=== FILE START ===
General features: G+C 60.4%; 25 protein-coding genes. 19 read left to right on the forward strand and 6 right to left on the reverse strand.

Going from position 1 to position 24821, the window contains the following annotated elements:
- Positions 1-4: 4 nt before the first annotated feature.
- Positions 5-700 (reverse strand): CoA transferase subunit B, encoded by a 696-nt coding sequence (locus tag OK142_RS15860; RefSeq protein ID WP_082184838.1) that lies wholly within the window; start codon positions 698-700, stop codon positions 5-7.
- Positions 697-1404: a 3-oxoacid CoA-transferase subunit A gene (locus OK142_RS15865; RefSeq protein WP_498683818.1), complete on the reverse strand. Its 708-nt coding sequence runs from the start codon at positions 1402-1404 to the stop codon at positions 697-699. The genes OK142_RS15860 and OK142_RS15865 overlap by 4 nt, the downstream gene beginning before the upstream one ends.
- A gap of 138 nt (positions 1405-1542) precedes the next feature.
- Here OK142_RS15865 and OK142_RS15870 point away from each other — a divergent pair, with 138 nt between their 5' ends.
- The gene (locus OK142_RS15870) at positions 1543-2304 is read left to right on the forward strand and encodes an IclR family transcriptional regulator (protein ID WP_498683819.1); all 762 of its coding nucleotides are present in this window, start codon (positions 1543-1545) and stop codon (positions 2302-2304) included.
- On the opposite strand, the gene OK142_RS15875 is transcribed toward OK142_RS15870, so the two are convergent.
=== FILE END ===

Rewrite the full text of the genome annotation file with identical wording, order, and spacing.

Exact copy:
General features: G+C 60.4%; 25 protein-coding genes. 19 read left to right on the forward strand and 6 right to left on the reverse strand.

Going from position 1 to position 24821, the window contains the following annotated elements:
- Positions 1-4: 4 nt before the first annotated feature.
- Positions 5-700 (reverse strand): CoA transferase subunit B, encoded by a 696-nt coding sequence (locus tag OK142_RS15860; RefSeq protein ID WP_082184838.1) that lies wholly within the window; start codon positions 698-700, stop codon positions 5-7.
- Positions 697-1404: a 3-oxoacid CoA-transferase subunit A gene (locus OK142_RS15865; RefSeq protein WP_498683818.1), complete on the reverse strand. Its 708-nt coding sequence runs from the start codon at positions 1402-1404 to the stop codon at positions 697-699. The genes OK142_RS15860 and OK142_RS15865 overlap by 4 nt, the downstream gene beginning before the upstream one ends.
- A gap of 138 nt (positions 1405-1542) precedes the next feature.
- Here OK142_RS15865 and OK142_RS15870 point away from each other — a divergent pair, with 138 nt between their 5' ends.
- The gene (locus OK142_RS15870) at positions 1543-2304 is read left to right on the forward strand and encodes an IclR family transcriptional regulator (protein ID WP_498683819.1); all 762 of its coding nucleotides are present in this window, start codon (positions 1543-1545) and stop codon (positions 2302-2304) included.
- On the opposite strand, the gene OK142_RS15875 is transcribed toward OK142_RS15870, so the two are convergent.